We recently spent an awesome day on the water with Auckland Whale and Dolphin Safari on the Waitemata harbour, in high hopes the expert team aboard would find some wildlife for our viewing pleasure.
Boarding the boat with 5 in our group, including a ten year old in a wheel chair who was hoping to catch a glimpse of a shark, was a breeze.. The staff were super helpful with the wheelchair (and the rest of us) and allowed us to board first to find a good spot.
After the other passengers (approximately 80) were on board, a brief safety announcement was made to ensure we all knew what to do in the unlikely event of anything going wrong, and we were off.
Heading out of the viaduct, and under the footbridge as pedestrians wait is a great start to the trip, providing a different view of the city and getting up close for a good view at the super yachts and luxury vessels that are currently in Auckland before picking up speed to head towards greater ocean where the chances of spotting some sea-life will increase.
The great thing about this trip is it is a very real safari. The staff on-board are ‘hunting’ the mammals in their natural environment – there are no feeding grounds they can keep coming back to or special ways they lure them in.
While the staff are doing their best to find some whales or dolphins, there is no feeling of waiting from the other passengers as the scenery is amazing and the crew are constantly coming around and chatting and giving tips on how best to spot any wildlife that may be in the area. Everyone is looking out now, and are encouraged to be part of the search which gives the trip a little more of an expedition feeling. For those that just want to kick back and relax, or enjoy a refreshment while they search, a small bar is surprisingly well stocked with snacks, cold drinks (both alcoholic and non-alcoholic), hot drinks and ice creams.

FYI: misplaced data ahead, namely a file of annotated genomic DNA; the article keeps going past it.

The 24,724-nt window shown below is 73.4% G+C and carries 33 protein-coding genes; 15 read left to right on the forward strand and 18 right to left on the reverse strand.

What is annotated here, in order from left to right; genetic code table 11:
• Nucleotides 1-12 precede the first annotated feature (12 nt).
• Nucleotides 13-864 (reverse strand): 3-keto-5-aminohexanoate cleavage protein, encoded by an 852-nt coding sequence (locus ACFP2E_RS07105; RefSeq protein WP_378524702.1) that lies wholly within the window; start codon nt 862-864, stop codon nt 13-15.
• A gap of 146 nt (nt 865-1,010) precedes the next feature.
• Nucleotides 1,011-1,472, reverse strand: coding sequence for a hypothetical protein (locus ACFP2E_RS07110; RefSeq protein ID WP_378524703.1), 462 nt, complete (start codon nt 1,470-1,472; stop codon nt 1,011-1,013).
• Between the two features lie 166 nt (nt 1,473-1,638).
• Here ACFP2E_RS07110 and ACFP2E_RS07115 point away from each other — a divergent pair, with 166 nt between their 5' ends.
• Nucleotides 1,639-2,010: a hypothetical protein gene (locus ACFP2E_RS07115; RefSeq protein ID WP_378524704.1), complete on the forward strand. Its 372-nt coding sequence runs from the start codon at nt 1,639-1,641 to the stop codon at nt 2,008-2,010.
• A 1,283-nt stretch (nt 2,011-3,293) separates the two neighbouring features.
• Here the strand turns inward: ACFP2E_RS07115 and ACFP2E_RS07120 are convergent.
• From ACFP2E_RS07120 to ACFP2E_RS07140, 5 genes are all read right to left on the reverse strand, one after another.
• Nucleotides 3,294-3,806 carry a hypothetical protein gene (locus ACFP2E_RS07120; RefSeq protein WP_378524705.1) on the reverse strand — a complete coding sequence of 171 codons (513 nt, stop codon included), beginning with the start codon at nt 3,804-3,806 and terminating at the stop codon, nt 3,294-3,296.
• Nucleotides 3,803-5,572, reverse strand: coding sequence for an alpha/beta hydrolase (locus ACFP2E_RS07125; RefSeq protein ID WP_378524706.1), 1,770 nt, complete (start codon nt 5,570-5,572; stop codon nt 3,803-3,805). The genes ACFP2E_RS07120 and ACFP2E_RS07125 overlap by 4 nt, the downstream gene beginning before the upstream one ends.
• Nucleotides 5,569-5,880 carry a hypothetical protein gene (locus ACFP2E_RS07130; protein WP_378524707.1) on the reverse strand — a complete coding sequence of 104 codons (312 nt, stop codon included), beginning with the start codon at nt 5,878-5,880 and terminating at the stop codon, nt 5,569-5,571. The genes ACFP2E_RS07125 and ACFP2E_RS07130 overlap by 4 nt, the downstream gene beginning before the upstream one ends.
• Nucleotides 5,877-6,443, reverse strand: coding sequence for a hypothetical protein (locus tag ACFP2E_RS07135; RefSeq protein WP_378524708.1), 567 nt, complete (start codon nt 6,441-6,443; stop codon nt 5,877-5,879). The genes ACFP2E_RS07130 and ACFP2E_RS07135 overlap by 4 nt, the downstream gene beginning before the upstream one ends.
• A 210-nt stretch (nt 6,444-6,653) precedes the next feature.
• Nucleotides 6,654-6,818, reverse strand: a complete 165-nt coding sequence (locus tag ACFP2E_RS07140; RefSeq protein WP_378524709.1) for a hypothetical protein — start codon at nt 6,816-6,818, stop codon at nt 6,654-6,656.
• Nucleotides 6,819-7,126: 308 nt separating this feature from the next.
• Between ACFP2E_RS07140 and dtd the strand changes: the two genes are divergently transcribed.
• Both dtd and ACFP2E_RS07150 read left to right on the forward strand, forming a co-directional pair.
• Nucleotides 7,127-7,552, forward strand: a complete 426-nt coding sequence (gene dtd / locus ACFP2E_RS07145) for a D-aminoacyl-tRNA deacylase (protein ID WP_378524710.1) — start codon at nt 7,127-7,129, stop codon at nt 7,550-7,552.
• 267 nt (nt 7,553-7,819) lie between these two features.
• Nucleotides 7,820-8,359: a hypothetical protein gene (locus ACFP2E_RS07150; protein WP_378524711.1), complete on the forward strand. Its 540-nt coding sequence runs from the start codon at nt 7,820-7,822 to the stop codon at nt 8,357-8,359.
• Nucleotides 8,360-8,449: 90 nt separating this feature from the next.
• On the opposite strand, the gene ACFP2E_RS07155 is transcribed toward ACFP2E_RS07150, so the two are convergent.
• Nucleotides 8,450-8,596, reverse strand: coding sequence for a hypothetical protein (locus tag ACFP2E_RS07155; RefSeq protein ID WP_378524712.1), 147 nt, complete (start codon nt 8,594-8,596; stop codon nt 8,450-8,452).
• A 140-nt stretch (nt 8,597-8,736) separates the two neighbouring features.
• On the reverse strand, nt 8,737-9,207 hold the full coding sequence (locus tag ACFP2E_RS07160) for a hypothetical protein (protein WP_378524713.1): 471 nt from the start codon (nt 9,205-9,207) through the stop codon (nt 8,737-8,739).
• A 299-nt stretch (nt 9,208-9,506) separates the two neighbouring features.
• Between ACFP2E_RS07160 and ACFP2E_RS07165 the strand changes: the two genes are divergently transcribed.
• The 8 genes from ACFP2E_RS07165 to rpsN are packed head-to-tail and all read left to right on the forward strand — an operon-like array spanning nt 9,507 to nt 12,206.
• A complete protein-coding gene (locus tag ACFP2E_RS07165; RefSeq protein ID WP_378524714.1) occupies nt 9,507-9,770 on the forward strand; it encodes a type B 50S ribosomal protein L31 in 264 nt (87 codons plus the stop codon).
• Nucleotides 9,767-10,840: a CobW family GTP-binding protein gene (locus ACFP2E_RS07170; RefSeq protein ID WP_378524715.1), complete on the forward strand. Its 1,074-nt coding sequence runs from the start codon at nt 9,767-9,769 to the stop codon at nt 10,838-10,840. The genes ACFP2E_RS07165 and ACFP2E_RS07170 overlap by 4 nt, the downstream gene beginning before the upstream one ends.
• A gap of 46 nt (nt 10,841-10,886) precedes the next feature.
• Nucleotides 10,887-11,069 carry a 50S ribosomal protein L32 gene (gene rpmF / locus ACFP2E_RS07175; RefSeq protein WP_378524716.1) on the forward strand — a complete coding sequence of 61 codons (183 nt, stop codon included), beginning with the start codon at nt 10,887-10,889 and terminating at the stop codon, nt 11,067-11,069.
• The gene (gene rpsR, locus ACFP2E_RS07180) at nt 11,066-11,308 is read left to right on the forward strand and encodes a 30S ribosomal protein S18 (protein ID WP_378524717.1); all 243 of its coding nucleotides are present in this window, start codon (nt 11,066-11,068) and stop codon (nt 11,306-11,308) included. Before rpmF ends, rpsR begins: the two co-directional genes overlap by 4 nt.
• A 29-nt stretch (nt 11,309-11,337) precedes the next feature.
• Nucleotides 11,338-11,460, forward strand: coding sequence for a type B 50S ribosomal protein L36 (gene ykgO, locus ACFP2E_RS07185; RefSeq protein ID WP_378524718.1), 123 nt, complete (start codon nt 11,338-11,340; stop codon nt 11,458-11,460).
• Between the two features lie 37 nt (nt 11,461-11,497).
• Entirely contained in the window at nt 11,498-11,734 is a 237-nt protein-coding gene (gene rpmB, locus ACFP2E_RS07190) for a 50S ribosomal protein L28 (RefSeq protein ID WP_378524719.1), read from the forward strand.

Ninety minutes in, and still with no sign of whales or dolphins, everything in the water appears to be moving as my mind plays tricks after the constant staring out into the blue. The children are still excited and a couple of potential passenger sightings have got the heart beating a little faster but we are yet to get up close to any of these creatures.
Whilst enjoying a discussion with one of the super friendly marine biologists on-board, the vessel makes a sharp turn and races off in a different direction. Have we spotted something?
Pointing and hushed conversations as to where something may have been spotted take place around the deck of the boat. I still haven’t seen anything but heading upstairs to the bridge (you can sit right behind the captain, which is cool), they have definitely seen a splash, and assure us we shortly will also.
What unfolded next was one of the greatest spectacles of wildlife I have seen. The boat slows and four or five dolphins are to be seen playing in the wake of the boat. A moment later they are joined by another ten or so dolphins, before realising we are completely surrounded by what the crew estimates as 50 dolphins, all trying to get up close to the boat as we cruise along slowly.